*Posted by Joe Wooddell
This morning I had an interesting conversation with a self-professed atheist that most people would say is kind and considerate. We were talking about presuppositions or attitudes people have, and how those presuppositions or attitudes show up (or not) in our actions. We agreed that it’s one thing to say we believe something, it’s another thing to follow through and act on those professed beliefs. James 2:18 says “show me your faith without the works, and I will show you my faith by my works.” The actions show what we really believe. I say I trust God, but then I worry. I say I believe I should be a good steward of God’s blessings, but then I waste money or time. I confessed to the atheist that I don’t always live out what I say I believe, but I’m constantly trying to improve. The atheist said she’s been impressed by religious people actually living out their faith. “It is impressive,” I replied, “but what’s interesting to me is that I typically don’t see atheists live out their views.”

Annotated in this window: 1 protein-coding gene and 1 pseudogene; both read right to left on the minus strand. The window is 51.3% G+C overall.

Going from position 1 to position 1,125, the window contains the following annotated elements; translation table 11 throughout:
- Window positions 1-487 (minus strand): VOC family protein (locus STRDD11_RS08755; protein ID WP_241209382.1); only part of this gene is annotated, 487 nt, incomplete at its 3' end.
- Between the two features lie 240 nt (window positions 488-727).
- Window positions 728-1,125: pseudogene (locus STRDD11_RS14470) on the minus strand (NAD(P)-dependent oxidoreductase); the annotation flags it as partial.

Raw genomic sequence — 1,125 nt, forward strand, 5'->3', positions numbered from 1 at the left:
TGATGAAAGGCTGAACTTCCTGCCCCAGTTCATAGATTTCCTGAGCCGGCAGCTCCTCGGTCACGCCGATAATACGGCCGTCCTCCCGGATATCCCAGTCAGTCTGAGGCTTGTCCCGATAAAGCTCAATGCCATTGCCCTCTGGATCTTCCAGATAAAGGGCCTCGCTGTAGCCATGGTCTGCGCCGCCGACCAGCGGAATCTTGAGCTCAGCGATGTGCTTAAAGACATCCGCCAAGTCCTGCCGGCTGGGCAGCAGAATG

As Dostoyevsky said a century-and-a-half ago, if God doesn’t exist all things are permissible. He’s right, of course. If there’s no God, then there are no immaterial, ethical absolutes. My atheist friend refers to herself as “spiritual,” but we didn’t have time to discuss what that means. Presumably it means something like we’re all part of ‘god,’ or kindness is a virtue, or there’s more to life than what we see. But if all this is true and there’s no personal God different from us, then whatever exists is all part of nature. Nature is all there is. There’s no super-natural, nothing outside the box of nature (to quote Ron Nash). But if nature is all there is (whether that nature is merely physical or also includes the ‘spiritual’), then there’s no significant difference between ‘right’ and ‘wrong,’ there’s no compelling reason to prefer one to the other, no way to tell whether ‘the dark side of the force’ is in any sense better than its alternative. So while my friend is impressed by religious people who live out their faith, I am eternally grateful that most atheists don’t live out their views consistently. If they did, there would be no telling what random weirdness and evil I might run into, much more than I currently experience. As it is, most atheists are not living what they say they believe. Thankfully, instead, they are living on residual ethics borrowed from the Judeo-Christian worldview.